Architekt Thomas Herzig

Vienna, Austria | +43 699 11101220 |

Mars Habitat

Mars Habitat

Essentially a Mars habitat needs to protect its inhabitants from the following adversities:

1. toxicity near to vacuum low-pressure atmosphere 2. extremely low temperatures 3. life threatening cosmic radiation 4. meteorite impacts

Furthermore the mass of transportation inside the spaceship should be as little as possible and we want to make use of natural sunlight for spacious greenhouses. Greenhouses are important not only for production of food and oxygen through photosynthesis but with vegetation it will be the only natural environment for the inhabitants, who will not be able to leave their habitat more than a few minutes per day in their space suits due to the hard radiation outside. Spending most of the time in a small sterile room without sun and plants could lead to depression.

We hereby present the concept PNEUMO PLANET that masters these challenges in the following way:

Extra light inflatable membrane modules will be manufactured and checked on Earth under optimal conditions and then brought to Mars. The membrane material features the required airtightness and tensile strength to hold the inner atmospheric pressure, and it can be transparent as well. Since homogenous transparent ETFE membrane does not show the same tensile strength as opac fibre reinforced material, it will get an extra support by a net of highly durable Dyneema ropes. Ropes spanned inside also can help to achieve a wide low cross section shape, that is different from a pure circular outline ,that it would have without any additional support. We already have successfully applied the reinforcement with ropes on my inflatable structures on Earth.

All the rest of the building material that shall protect from freezing temperatures, radiation and meteorites shall come from the Mars surface as sand and stones (regolith), which will be deposited on top of the inflatable structure with an excavator or through manpower with shovels. Unlike 3D-printing, depositing loose material is a very simple, reliable and quick method.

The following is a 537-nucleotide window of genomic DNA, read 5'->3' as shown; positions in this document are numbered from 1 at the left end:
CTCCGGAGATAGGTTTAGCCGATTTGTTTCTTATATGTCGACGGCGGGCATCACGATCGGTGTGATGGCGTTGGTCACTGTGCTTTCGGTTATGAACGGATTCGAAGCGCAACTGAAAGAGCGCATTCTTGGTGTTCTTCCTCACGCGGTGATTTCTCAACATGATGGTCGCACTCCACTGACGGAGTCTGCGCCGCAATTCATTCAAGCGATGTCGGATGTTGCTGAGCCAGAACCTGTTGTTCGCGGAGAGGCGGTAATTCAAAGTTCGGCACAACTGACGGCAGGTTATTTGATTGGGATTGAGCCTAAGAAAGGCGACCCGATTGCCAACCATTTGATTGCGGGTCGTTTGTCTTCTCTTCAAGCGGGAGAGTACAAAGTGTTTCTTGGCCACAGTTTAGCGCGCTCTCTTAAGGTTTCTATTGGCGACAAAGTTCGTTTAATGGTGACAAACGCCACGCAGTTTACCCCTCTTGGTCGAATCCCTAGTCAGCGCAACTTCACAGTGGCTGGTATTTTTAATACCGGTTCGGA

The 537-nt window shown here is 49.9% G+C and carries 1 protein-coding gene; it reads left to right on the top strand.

Since the atmospheric pressure on Mars is 6 mbar only (while 1008 mbar on Earth), an inflatable structure inflated up to 500 mbar (which is the same as at 4000 meter above sea level on earth) will be as tight as a car tyre and can support up to a 5 meter thick layer of regolith.

We have a solution for greenhouses that has not been part of any previously published Mars habitat concept:

The side walls shall be transparent and free of deposit. To protect the side walls from radiation and meteorites, overhanging roof is installed which stop any direct sun radiation on the equator that could come from an angle deviating from vertical +25,44° to -25,44° South – North direction in summer and winter. The tubular inflatable modules span from East to West.

Parallel along the transparent sidewalls we install mirror membranes that reflect the visible light into the greenhouse while the hard radiation penetrates the mirror membrane and is absorbed in the ground below. The angle of the mirror membrane can be adjusted so it can follow the seasonal declination of the sunlight.

Inflatable structures are optimal to keep the payload to a minimum

The thin membrane does not protect sufficiently from cosmic radiation, meteorites and extreme temperatures on Mars

A deposit of lose regolith provides sufficient protection and is easily feasible. But visible light is blocked as well.

The pneumo planet design solves these issues by reflecting the visible sunlight into the habitat with mirrored membranes while the hard radiation penetrates the mirror and is absorbed into the ground below. The deposit on the ceiling and on the embankments on the sides shields from unwanted radiation and micrometeorites

Sunlight reflection in spring and autumn

Sunlight reflection in summer and winter, declination angle 25°

As an extra safety feature the membrane is double layered. Both layers are welded grid-like so the space between them is divided into single airtight cells. So a puncture of the membrane always can affect on cell only. Due to gravity the mirror membranes are bent in a flat parabolic curve, so the sunlight from a much larger mirror area can be focused into the greenhouse. This can compensate the weaker sunlight compared to the sunlight on earth. On the transparent sidewalls there is a third layer of membrane. Since on Mars the air pressure from outside on the 3rd membrane layer is very little, the space between the 2nd and 3rd layer can be evacuated. With that vacuum the heat loss trough convection and transmission can be reduced to almost zero.